Early Days – Software

As anyone who used personal computers in the early 1980’s knows, back then all software was loaded by floppy disk drive (the original 5 ¼ inch) into the internal memory (RAM or Random Access Memory) of the computer each time you used the software. And, of course, RAM was limited. In the case of my Apple II+ it was 48K!

At that time I used an Apple at my office as a new academic administrator mostly using a word processor (Apple Writer at first, then what I thought was much better, Word Juggler) but also worked briefly with the early spreadsheet software, VisiCalc.

At home, I used the word processor and spreadsheets, but early on, mostly played games.

I don’t recall when Apple Works first came out, but that more or less revolutionized my use of productivity software as that single program included word processor, spreadsheet, and database components. For many years, that was my standard. As I recall, I also had a hard drive by the mid-1980’s.

In the early 1990’s with the invention of the World Wide Web, many new products became available to take advantage of it. The earliest browser, Mosaic, was primitive but far better than the other options for searching online. In the years that followed I tried many different software offerings. Development was so fast that upgrades and new ideas meant constantly experimenting with the possibilities.

Sometime in the 1990’s a kind of all-in-one product was introduced call the Internet Suite. Several developers took the concept of including browser, newsgroup reader, HTML editor, and email system all in one package. I used Netscape Navigator that became Netscape Communicator, SeaMonkey, MSN Explorer, and a few others as I explored what I liked.

Eventually, by the late 1990’s, I was using Pegasus mail as the supported email software at work so used it almost exclusively at home as well. I found Hot Dog by Sausage Software the best HTML editor at that time and used it for a while when I had my own Web page.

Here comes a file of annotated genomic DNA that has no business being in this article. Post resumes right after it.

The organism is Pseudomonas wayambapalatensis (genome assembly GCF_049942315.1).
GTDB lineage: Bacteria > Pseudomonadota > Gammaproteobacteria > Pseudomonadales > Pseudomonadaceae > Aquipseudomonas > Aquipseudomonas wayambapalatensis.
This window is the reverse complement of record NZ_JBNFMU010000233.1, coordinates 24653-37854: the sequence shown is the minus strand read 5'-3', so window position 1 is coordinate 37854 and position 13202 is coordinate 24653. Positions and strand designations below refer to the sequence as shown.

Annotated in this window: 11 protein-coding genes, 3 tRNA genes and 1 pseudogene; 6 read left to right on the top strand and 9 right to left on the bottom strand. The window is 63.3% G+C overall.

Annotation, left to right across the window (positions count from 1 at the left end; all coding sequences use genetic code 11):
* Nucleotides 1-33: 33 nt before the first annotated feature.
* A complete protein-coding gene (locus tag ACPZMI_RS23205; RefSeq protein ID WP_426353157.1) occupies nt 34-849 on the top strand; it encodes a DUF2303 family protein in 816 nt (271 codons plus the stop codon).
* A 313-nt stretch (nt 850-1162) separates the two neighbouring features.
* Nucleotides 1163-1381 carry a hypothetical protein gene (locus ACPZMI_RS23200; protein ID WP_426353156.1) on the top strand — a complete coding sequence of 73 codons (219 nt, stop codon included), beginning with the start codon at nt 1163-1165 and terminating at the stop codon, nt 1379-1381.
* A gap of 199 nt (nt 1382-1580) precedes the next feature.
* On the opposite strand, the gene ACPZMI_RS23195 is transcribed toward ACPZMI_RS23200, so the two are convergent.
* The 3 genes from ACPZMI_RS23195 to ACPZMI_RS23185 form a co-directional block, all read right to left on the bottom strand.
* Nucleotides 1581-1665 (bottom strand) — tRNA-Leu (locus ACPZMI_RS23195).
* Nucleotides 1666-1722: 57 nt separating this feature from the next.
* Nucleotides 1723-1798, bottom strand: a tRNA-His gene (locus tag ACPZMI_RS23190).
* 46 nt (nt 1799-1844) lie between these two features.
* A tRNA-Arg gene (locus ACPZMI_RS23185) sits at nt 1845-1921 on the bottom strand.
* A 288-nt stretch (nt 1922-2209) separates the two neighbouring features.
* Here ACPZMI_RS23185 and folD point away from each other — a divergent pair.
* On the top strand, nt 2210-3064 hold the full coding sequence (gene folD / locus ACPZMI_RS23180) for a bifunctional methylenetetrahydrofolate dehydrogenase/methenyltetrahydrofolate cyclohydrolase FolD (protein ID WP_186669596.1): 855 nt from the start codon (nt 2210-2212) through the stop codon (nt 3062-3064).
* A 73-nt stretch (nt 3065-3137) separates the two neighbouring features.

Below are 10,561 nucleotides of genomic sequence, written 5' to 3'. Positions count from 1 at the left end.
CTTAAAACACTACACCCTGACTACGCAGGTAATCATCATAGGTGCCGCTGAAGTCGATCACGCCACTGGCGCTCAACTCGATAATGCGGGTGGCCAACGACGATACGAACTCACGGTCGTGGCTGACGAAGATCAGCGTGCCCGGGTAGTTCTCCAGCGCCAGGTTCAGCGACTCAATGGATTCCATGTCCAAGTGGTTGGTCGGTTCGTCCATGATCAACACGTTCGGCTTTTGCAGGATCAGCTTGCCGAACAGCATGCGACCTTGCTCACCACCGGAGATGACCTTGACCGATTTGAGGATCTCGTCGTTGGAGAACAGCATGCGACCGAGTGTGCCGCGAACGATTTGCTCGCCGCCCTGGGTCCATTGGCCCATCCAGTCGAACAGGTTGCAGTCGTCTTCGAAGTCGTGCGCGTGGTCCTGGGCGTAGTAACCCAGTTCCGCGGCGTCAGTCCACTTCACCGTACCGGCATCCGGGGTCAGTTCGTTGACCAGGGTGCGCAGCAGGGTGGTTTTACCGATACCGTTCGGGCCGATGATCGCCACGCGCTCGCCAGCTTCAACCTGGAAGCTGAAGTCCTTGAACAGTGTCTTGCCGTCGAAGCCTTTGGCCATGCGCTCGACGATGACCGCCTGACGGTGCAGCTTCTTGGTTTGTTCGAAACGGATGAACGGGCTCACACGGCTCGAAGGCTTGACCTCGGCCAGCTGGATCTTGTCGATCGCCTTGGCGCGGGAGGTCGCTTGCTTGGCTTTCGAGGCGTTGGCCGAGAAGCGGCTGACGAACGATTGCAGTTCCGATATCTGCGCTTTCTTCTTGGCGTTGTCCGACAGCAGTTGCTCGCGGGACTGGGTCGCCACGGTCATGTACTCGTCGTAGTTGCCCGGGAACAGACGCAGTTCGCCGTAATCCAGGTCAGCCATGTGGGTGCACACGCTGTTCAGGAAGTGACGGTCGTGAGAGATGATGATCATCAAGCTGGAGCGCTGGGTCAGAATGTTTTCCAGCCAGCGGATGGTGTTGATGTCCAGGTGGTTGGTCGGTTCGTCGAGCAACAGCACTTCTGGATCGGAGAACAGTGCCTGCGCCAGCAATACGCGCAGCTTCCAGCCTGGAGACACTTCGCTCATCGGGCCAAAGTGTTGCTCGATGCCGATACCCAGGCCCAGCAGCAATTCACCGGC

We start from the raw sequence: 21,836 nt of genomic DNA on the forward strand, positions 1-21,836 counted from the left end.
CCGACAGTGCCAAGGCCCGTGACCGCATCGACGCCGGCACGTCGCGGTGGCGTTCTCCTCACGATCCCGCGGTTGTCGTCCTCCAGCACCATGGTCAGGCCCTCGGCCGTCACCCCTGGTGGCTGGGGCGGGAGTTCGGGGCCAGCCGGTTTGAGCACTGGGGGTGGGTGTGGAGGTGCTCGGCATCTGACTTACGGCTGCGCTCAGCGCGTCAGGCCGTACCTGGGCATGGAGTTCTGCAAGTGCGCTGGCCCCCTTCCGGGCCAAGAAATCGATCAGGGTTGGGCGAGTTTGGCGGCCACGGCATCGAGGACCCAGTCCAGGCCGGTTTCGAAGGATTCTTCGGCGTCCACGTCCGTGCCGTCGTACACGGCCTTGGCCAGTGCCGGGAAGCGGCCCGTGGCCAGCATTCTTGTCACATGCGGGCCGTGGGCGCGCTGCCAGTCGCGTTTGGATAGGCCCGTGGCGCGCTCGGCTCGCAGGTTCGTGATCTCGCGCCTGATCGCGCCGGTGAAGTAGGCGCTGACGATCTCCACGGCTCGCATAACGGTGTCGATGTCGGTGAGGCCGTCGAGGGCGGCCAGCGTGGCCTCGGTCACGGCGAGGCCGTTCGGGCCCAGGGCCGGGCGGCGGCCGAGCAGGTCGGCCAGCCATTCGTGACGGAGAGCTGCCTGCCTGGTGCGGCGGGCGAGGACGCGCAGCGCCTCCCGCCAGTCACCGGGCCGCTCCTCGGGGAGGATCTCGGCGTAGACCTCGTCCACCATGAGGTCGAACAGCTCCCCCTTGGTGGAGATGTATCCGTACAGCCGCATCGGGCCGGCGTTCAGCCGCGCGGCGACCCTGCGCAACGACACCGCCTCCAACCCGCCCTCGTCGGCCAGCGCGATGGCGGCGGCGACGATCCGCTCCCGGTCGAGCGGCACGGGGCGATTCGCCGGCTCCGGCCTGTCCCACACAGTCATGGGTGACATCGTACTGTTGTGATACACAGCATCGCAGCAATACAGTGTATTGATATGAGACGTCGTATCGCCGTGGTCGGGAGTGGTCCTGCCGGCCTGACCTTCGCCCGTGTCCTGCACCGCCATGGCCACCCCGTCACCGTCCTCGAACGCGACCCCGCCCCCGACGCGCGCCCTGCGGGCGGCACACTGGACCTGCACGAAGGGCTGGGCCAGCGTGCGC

In the office productivity universe back then, Novell was the one we used at my college, probably because our whole fiber optic network on campus was run by the Novell system. We used WordPerfect and Quattro Pro and used the Corel Presentations for public presentations. By about 2000, we were beginning to also support Microsoft Office, so one of the tech support people did presentations to teach us how to use it to its full potential.

On a business trip to the Seattle area in 1995, a group of us academic administrators went on a tour of the Microsoft facilities and were each given CDs with the newly released Windows 95 and Microsoft Office. So, I installed Windows 95 and started using Office some at home.

My next job in 2001 moved me into the Microsoft world almost exclusively, even though I really preferred the Novell products. That college was migrating to Microsoft servers for their network and decided their software was a better fit for it.

I have used Microsoft Office ever since, although about a year ago (now retired and no conflict with work expectations) we moved our email use to Thunderbird (Outlook 2016 was acting up) and browser to Firefox (better security) exclusively. I’ve stuck with Word, Excel, and Access, although I tried OpenOffice, now LibreOffice, and did not like them much. I use GoogleDocs some, but only for certain things when I want to share editing.

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